Submitted to: International Journal of Fruit Science
Publication Type: Peer Reviewed Journal
Publication Acceptance Date: 7/17/2018
Publication Date: 8/17/2018
Citation: Glenn, D.M., Tabb, A. 2018. Evaluation of five methods to measure Normalized Difference Vegetation Index (NDVI) in apple and citrus. International Journal of Fruit Science. https://doi.org/10.1080/15538362.2018.1502720.
Interpretive Summary: Accurate and low cost sensors are needed to assess crop status in order to identify problems with pest damage, nutrient, and water stress before they limit yield and quality. We evaluated three methodologies to calculate an index of crop status (NDVI) using low cost modified web cameras without the standard near-infrared block filter (NIR) in addition to sophisticated cameras suited to measuring crop reflectance and calculating NDVI. Calibration equations were developed for all cameras using apple and citrus trees, and evaluated in acute water deficit studies. Useful NDVI values were calculated using low-cost modified web cameras; however, acute water stress did not result in reduced NDVI values. Low-cost modified web cameras without a NIR filter can be used to estimate NDVI using mathematical methods. NDVI is a useful tool when evaluating long-term crop changes such as pest damage, chronic water shortage, and nutrient deficiencies, but NDVI is not useful for acute stresses such as an irrigation pump failure or plugged irrigation lines that have an effect within days.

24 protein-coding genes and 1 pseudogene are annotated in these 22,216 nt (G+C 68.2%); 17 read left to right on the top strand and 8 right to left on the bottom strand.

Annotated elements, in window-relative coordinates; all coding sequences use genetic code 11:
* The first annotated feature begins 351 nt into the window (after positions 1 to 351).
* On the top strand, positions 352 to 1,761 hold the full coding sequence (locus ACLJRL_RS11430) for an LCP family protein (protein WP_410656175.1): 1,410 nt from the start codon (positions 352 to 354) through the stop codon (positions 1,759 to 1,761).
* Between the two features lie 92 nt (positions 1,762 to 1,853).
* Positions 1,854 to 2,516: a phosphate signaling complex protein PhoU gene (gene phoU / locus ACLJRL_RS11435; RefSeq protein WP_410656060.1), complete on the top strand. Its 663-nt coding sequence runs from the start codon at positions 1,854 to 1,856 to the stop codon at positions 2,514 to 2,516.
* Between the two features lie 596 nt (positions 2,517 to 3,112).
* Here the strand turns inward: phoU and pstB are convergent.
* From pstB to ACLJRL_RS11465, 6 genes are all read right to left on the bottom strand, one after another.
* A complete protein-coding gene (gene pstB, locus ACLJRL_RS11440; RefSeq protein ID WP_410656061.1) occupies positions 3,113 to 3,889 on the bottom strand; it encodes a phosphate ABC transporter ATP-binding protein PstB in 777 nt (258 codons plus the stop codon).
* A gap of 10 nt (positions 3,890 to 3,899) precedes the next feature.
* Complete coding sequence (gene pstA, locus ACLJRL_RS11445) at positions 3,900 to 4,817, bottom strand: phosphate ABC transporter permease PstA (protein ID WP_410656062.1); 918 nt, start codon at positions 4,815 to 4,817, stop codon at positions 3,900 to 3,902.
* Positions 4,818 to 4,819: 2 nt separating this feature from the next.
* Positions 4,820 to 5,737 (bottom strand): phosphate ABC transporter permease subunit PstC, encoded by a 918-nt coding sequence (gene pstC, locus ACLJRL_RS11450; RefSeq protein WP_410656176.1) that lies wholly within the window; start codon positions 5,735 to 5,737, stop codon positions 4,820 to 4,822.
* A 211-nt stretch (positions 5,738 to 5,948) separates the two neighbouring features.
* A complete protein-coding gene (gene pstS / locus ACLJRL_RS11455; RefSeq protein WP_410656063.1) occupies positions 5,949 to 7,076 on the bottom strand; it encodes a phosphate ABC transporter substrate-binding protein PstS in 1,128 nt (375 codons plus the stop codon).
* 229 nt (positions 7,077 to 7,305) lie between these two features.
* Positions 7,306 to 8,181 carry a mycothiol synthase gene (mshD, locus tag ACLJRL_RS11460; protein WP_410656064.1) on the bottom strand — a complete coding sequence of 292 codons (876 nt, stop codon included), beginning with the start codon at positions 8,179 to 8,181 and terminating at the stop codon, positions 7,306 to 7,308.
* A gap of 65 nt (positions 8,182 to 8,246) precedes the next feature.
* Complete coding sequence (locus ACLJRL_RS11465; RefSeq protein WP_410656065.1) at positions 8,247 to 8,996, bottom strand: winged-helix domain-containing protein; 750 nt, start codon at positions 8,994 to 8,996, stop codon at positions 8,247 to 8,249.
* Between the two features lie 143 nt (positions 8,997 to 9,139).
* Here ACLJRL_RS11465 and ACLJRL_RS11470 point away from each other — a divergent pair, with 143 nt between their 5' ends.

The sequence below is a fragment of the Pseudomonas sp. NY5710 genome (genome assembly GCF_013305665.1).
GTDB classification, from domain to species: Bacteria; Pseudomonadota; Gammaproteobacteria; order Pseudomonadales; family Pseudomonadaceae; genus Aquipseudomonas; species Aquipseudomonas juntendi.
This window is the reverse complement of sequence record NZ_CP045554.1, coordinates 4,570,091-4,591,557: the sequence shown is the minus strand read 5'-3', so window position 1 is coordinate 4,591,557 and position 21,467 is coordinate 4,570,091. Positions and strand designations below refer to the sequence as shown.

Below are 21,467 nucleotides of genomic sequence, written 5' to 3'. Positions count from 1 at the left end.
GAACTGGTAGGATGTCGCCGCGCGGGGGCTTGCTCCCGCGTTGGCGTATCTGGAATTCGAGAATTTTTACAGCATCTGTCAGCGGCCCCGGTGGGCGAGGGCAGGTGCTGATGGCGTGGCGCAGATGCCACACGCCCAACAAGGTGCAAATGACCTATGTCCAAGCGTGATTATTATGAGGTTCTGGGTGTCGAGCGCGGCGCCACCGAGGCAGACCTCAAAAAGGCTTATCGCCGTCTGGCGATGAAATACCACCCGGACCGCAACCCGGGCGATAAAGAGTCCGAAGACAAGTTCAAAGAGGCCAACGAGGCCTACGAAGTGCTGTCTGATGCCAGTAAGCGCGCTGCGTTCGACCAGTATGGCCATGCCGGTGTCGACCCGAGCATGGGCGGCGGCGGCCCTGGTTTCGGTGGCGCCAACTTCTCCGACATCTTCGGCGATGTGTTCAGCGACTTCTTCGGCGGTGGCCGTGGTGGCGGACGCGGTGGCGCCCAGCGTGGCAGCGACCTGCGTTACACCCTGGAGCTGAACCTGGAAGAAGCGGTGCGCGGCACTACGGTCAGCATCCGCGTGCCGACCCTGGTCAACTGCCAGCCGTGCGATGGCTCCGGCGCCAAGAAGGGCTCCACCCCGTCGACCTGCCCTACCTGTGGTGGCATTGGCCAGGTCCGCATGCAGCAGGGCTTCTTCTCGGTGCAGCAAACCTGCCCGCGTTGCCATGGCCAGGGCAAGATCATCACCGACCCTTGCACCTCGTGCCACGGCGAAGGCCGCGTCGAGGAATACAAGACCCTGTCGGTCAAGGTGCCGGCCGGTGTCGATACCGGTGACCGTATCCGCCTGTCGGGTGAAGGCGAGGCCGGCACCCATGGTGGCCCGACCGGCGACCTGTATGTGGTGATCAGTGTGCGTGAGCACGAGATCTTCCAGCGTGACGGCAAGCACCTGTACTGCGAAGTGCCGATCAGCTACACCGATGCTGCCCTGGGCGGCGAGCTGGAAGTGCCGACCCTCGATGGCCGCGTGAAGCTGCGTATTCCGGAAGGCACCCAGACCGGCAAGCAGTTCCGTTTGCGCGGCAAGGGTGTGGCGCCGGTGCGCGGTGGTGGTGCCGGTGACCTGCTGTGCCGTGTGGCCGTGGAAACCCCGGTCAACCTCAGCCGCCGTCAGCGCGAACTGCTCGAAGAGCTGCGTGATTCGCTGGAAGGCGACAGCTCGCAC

Technical Abstract: Normalized Difference Vegetation Index (NDVI) is a common remote sensing calculation used to assess green biomass in addition to nutrient, pest, and water stress. The approach used in NDVI has potential for a broader use of remote sensing of plant physiological status. The purpose of the study was to evaluate techniques that utilize combined NIR and visible detection by low cost web cameras in comparison with a dedicated NDVI sensor and direct measurement of RGB and NIR bands to calculate NDVI and identify water stress. Established techniques as well as new techniques for NDVI computation from cameras were evaluated and compared to soil plant analysis development (SPAD) chlorophyll meter values to assess the accuracy of NDVI for predicting plant stress in apple and citrus. NDVI is a useful tool when evaluating long-term crop changes such as pest damage, chronic water shortage and nutrient deficiencies that affect chlorophyll, but NDVI is not useful for acute stresses such as an irrigation pump failure or plugged irrigation lines that have an effect within days.